Choosing, caring for, and refurbishing pruners

I was researching why one might prefer carbide, and found this.

Tools they sharpened.

  • Hori horis / digging knives
  • Shovels and spades
  • Lawnmower blades
  • Machetes
  • Hatchets and axes
  • Hoes
  • Bill Hook (Fiskars)
  • Loppers (both bypass and anvil)
  • Hedge shears
  • Hand pruners (both bypass and anvil)
  • Stick pruners
  • Landscape bars
  • Scissors
  • Knives
  • Multi-Tools
  • Box cutters
  • Wire cutters


“17 questions to Consider When Choosing a Sharpening Tool” .

A man after my own heart!

Wow! Thanks for posting a link to that article! There is excellent coverage of different methods, pros and cons. It’s good they covered file maintenance, especially file cards.

One useful method not covered: “Draw filing” is a method of using a file to sharpen by running the file along the edge of a tool without much or any forward push. The angle needs to be found where the file “bites” into the metal. A very sharp edge can be put on machetes, shovels, etc.

So far, I’ve not used carbide sharpeners, opting for fine or coarse files, if a lot of metal needs removal, or many different stones, from super coarse, to 8,000 grit or Arkansas Surgical Black stones, for straight razors, scalpels and grafting knives. (The scalpels get used when I graft seedling tomatoes under magnification.) Both files and carbide cutters need additional finishing with stones to remove burrs and ragged edges.

When I worked at a vineyard, the work crew which pruned countless grape vines used those little pocket stones, which looked like the Felco 903 diamond stones. They would prune all day, so touched up the blades many times throughout the day.


Submitted! I’m practically a “writer”!

Thank you! I didn’t try any “file” trials. I read somewhere that a “flat file” wasn’t hard enough for “tool steel”. Not sure if thats the same as “hardened steel”.

This one has more “file” stuff.

FYI I just bought this. It’s a carbide sharpener. We have some loppers and korean hoes (stop laughing) that could really use sharpening. I liked the look and price of it.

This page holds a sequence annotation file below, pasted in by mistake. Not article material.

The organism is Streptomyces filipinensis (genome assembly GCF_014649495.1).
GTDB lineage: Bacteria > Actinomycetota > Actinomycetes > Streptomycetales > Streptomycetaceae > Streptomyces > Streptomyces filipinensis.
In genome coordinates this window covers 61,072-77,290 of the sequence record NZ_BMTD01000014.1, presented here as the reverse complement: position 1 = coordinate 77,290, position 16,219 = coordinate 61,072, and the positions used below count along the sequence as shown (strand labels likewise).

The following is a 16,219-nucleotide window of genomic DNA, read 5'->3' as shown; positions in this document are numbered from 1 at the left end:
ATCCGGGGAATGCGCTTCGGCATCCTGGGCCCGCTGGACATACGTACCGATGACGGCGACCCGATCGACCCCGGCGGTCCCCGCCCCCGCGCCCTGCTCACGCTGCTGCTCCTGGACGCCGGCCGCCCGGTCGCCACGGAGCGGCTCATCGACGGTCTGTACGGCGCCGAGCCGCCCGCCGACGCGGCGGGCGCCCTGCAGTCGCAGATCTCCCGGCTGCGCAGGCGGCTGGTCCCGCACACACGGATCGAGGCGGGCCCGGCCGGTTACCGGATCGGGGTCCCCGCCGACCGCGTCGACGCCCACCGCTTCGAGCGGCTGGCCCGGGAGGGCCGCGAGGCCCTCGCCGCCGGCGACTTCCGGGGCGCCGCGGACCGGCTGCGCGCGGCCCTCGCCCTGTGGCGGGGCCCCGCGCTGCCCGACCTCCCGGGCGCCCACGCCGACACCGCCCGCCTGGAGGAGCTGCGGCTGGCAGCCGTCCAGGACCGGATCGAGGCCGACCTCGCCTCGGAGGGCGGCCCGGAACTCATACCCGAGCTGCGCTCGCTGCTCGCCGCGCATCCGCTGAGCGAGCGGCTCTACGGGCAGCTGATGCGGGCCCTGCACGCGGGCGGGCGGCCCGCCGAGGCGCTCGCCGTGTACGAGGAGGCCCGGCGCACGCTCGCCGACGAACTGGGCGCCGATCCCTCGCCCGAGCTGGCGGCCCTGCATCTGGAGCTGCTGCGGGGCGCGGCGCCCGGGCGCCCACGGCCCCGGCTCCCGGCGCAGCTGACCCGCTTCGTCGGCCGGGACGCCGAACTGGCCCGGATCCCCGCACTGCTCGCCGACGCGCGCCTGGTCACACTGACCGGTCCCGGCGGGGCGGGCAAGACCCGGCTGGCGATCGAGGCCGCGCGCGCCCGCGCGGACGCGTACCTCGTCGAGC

felcocarbide tool
sorry about the photo quality, I wanted to post it before I forgot. The holiday season generally turns my brain into a Nerf Ball for the duration.

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Oh crud- looks like it didn’t make it
felcocarbide tool

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Files are one of the hardest steels out there. I’ve used them to mark tools, made of tool/hardened steel, with marks to identify them as mine. There is a limit as to what they can “bite” into, but very few tools have blades close to as hard as a file; the blades would be brittle and prone to snapping. As the metal being filed gets harder, the file takes out less metal, the process is slower. Draw filing works very well on machetes, axes, brush hooks, hoes and shovels/spades.

Files do wear out, and this happens faster with harder steels. They are relatively cheap. I go through a bunch of files sharpening chainsaws. There are few things which rust quicker than a file! Keep them dry, and oiled in humid climates.

When the steel gets very hard, stones and carbide are often easier to use and put a much keener edge on the tool. I use stones on knives, pruners, loppers, etc.


Please let us know how you like the new sharpener!


I’m published!


Congratulations! Are you thinking you may like to write more articles? Or, are you happy to relax, LOL!

I am also scheduled to write something for the blog in a few months. :star_struck:



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Honghe Hani Rice Terraces, Yuanyang County, Yunnan
Credit: inkelv1122, Flickr